In May of 2011, one of the greatest American writers of the 20th century died and no one cared enough to notice. A handful (if that) of obituaries for Newton Thornburg appeared online, and it took me almost an entire year to stumble upon news of his passing at the age of 81. By the time of his death, Thornburg had been long gone from the literary world, courtesy of a stroke that paralyzed his entire left side, but he hadn’t gone unread and unloved throughout his career. He was immensely popular during the ‘70s, the decade which produced most of his major works. He was a writer who was appreciated and acclaimed, yet nobody now knows who he is.
Thornburg is best defined by his 1976 masterpiece Cutter and Bone. It is a tragic, despairing novel about a mysterious murder that hits you over and over again right up to the last sentence. Thornburg’s prose has always been sharper than an ice pick, and he maintained a grim sense of humour that would make Morrissey look chirpy. Like all great crime fiction writers, he wrote blistering dialogue. The one-liners shattered over your head like a beer bottle.
As with so much of the art that came out of America in the 1970s, Thornburg’s books are bleak, disillusioned and cynical. Vietnam was at the heart of Cutter and Bone. It brought the disastrous conflict home to sandy Californian shores, where, as idealism faded in a mist of political assassinations and brutal wars, total oblivion seemed like a very real possibility. With its panicked paranoia, Cutter and Bone remains a book of its time, and an important one at that.
By the time the ‘80s rolled around with all their bluster, Thornburg was on top of the world. He had a multi-book deal and had made hundreds of thousands of dollars selling film rights alone. But after 1983’s Dreamland, a thriller with the poisonous flashing lights of Hollywood and familiar themes of corruption, Thornburg’s publisher, Little Brown, didn’t renew his contract. He didn’t stop writing until the stroke crippled him, but he was never again the same writer. To cap off a tumultuous few years, his wife died in 1986 and his writing seemed to disintegrate from then. He could never quite find his form again. His later work was incomparable to his heyday, and he even wrote a happy ending for his penultimate book, A Man’s Game. His last novel, Eve’s Men, was released in 1998, the same year as his paralyzing stroke, and he never put pen to paper again. He spent his final years in a retirement home in Seattle, wheelchair bound, struggling to do even the simplest of tasks.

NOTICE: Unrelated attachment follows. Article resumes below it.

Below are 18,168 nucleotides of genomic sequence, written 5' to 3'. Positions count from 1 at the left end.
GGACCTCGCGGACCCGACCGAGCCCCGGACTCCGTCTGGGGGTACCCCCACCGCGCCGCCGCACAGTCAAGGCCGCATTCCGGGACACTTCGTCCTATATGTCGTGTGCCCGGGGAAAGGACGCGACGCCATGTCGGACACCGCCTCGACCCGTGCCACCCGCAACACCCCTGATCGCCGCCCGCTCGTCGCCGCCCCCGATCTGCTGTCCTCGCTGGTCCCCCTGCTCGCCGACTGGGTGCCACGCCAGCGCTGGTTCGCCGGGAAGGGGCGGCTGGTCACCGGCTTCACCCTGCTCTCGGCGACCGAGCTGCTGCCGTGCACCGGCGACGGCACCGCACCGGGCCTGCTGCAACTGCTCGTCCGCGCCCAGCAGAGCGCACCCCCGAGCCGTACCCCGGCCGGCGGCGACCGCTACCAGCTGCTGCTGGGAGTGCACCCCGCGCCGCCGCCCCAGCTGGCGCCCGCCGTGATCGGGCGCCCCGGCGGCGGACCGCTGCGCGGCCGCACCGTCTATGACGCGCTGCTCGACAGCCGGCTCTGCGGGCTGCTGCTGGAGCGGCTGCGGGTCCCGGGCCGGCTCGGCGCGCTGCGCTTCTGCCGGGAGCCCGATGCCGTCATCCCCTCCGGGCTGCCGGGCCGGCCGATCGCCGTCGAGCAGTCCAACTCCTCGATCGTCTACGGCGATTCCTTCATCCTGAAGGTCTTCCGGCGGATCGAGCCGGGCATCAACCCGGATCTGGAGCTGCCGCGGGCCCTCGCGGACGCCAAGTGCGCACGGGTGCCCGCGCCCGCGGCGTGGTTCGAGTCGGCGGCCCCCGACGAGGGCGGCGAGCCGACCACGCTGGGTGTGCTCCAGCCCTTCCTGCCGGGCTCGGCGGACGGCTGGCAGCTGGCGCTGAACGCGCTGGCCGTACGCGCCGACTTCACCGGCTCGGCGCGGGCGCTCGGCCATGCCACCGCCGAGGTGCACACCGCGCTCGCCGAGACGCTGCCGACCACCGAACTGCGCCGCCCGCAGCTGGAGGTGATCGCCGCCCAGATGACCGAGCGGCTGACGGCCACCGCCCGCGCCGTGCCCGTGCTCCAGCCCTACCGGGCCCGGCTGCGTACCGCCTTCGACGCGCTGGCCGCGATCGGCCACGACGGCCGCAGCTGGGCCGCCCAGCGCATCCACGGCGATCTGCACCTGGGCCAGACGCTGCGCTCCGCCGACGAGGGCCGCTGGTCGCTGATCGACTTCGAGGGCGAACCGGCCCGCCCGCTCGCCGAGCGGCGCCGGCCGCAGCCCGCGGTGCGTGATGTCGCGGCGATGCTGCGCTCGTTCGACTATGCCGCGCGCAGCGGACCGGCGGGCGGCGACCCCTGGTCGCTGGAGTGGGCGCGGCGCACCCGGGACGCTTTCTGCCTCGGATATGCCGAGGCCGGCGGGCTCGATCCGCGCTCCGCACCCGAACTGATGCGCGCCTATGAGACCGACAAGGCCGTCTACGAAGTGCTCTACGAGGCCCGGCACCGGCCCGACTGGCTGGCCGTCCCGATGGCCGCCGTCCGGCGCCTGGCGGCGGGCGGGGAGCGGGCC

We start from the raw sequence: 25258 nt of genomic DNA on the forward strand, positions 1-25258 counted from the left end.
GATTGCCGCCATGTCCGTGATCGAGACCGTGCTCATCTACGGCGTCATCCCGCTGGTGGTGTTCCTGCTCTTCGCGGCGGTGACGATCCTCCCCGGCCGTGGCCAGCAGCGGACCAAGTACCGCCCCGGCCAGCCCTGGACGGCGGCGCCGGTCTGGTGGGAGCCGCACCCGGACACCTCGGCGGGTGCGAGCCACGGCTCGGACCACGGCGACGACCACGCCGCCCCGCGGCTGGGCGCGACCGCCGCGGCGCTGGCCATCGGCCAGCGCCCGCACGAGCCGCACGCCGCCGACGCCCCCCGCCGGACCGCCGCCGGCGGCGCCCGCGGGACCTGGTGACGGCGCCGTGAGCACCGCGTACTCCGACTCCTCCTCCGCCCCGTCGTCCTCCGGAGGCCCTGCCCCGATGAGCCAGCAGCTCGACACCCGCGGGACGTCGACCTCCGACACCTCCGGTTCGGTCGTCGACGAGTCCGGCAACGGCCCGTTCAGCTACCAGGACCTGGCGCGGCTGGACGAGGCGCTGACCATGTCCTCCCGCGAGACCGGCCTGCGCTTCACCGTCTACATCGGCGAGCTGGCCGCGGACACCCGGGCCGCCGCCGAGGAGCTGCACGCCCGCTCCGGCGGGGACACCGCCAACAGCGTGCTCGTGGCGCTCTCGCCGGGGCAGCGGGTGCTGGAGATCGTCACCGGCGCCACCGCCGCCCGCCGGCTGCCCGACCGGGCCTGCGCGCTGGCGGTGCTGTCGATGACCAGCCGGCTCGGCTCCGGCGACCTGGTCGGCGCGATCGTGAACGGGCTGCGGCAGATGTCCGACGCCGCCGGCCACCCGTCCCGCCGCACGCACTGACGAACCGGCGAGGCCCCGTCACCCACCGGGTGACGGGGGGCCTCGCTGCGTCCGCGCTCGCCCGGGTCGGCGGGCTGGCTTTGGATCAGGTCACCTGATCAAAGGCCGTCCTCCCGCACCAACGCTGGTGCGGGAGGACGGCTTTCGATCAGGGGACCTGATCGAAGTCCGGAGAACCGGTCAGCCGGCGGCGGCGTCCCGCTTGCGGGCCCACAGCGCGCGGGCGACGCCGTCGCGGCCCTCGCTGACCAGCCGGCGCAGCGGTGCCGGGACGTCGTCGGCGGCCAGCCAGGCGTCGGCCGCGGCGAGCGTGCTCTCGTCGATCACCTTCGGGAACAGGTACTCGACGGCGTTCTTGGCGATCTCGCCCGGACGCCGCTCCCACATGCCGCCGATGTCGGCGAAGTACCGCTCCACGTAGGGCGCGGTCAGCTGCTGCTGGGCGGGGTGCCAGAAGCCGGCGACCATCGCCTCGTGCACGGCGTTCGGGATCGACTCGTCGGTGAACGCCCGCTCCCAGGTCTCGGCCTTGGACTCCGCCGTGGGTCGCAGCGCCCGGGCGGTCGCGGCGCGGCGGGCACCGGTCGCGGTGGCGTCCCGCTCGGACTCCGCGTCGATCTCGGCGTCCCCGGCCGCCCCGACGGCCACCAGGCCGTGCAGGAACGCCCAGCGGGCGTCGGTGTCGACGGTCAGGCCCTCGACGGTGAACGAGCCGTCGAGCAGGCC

Today, Thornburg’s books are a rare treasure, impossible to buy new and still difficult to find used. Despite the noble efforts of publisher Serpent’s Tale, all of his books are now out of print. No new generation is likely to read Thornburg.
He started writing in his spare time after becoming disillusioned with the art world. He grew to be a spectacularly successful author before a series of unfortunate events left him unable to continue his craft. Now, with him dead in the ground, he has been long forgotten. Newton Thornburg lived a life as tragic as any of his characters.